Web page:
Our day began on the last full day of our Western Islands itinerary aboard the Santa Cruz II. It was a morning like any other, beginning with our wake-up call followed by an invitation to the scrumptious buffet downstairs. We all headed down to the restaurant and fueled up with the delicious array of food items that were available. By now, we had realized just how important and essential early morning nourishment was the activities that awaited us throughout the day. And today’s activity was highly excited.
Thing is, I’d been bitten by the snorkeling bug. Delighted by our first snorkeling experience on the first day over at Punta Vicente Roca with sea turtles and our very first sea lion encounter, I was thirsty for more. As a result, I found myself wickedly excited for this final snorkeling excursion, praying that I would get to see even more sea lions than the first time.
We had sailed throughout the night and made it all the way to Floreana, an island to the south of the archipelago that is filled with a remarkable history that seems fit for a Hollywood scriptwriter. Our first activity of the day began at Post Office Bay, where our group of passengers gathered to collect postcards from strangers and leave the one’s that they had written themselves inside of a barrel – continuing a century-long tradition of spreading mail around the globe by hand. Afterwards, we all headed back to the boat to suit up and get our snorkel gear for the next activity.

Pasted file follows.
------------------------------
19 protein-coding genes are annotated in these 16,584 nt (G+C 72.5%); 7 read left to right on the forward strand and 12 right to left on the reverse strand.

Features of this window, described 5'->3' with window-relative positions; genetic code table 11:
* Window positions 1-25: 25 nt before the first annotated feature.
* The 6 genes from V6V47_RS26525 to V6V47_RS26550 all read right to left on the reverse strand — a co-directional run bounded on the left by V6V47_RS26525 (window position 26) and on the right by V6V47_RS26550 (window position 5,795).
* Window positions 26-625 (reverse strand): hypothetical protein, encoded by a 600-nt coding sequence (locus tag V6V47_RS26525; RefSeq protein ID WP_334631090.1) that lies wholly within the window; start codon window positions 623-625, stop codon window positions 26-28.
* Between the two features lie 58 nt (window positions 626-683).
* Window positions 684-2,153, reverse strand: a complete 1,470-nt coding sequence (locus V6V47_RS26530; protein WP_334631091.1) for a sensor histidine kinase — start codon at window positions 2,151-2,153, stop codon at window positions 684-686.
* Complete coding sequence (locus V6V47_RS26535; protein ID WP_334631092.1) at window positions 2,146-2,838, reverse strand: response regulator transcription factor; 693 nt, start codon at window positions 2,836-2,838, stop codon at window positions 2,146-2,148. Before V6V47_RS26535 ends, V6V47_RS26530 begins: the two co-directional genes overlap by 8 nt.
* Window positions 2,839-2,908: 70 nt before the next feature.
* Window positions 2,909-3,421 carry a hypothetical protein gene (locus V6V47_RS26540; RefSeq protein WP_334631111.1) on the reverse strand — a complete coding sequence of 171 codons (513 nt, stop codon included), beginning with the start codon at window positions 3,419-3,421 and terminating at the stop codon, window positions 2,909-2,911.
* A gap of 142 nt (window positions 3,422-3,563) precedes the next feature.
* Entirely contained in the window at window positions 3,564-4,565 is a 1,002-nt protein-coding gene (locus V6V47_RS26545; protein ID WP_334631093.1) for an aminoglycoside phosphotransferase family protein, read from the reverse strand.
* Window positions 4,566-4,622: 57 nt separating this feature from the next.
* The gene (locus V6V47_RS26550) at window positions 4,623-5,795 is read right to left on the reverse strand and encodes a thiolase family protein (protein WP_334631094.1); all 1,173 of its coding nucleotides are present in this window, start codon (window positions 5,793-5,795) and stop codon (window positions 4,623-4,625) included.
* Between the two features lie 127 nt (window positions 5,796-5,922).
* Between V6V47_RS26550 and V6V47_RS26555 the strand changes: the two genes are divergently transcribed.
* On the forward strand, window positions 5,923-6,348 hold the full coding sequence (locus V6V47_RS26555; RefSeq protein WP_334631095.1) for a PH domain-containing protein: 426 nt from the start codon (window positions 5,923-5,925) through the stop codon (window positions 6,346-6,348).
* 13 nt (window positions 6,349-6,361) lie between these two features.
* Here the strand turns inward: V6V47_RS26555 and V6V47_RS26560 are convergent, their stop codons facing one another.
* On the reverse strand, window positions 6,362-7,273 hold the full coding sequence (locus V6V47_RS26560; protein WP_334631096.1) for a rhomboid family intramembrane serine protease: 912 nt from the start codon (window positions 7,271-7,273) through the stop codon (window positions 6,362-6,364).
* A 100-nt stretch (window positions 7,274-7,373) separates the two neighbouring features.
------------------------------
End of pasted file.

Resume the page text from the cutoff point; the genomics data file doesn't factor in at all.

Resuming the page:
Venturing outwards from the Santa Cruz II aboard our dinghy, with three New Zealanders and a beautiful Ecuadorian, we arrived at Champion Islet – a relatively big patch of rock that’s covered with a decent amount of flora and birds. Excitedly, we all began putting on our snorkeling gear as Fatima, our guide, gave us safety tips and guidelines for our activity. All five of us flopped backwards from the dinghy into the cool waters and were immediately greeted by a plethora of colorful fish. They swam in restless patterns that reminded me of colorful mosaics, except that these mosaics shifted around constantly. As we swam along the edge of the island, we gradually came upon a small little bay which we had previously been informed was a sea lion colony. Only thing was that we never expected to receive such a warm welcome at said colony.
As the schools of colorful fish dispersed from the waves that crashed against the cliffs of the island – spraying a confetti of white bubbles up into the air and downwards into the ocean in the process – dark shapes began to slither towards us. Rising out of this gentle maelstrom of aquatic cotton were dozens of sea lions snaking towards us, emerging like the groovy specimens they are onto the rocky, coral dancefloor.
They playfully swam up to us and quickly darted away, almost as if they were wary of their own curiosity at first. It almost felt like they were sniffing our scent underwater, inspecting us briefly before coming back and this time seriously playing with us. A number of them nibbled lightly on the ends of my fins, and a daring one tried to taste the GoPro I had at the end of my selfie pole before glancing at me with guilty eyes and swimming away. It was so beautifully novel to me – these underwater creatures full of mischief and playfulness. I secretly pretended they were puppies that had spent too much time in the water and had evolved into dog mermaids.
I was ecstatic getting out of the water at the very end, having felt like I’d somehow fulfilled an unbeknownst dream of mine that involved being one with playful Galapagos sea lions. Having gone to the Galapagos, not only did I discover the wild side of life – I’m pretty sure I also discovered my spirit animal!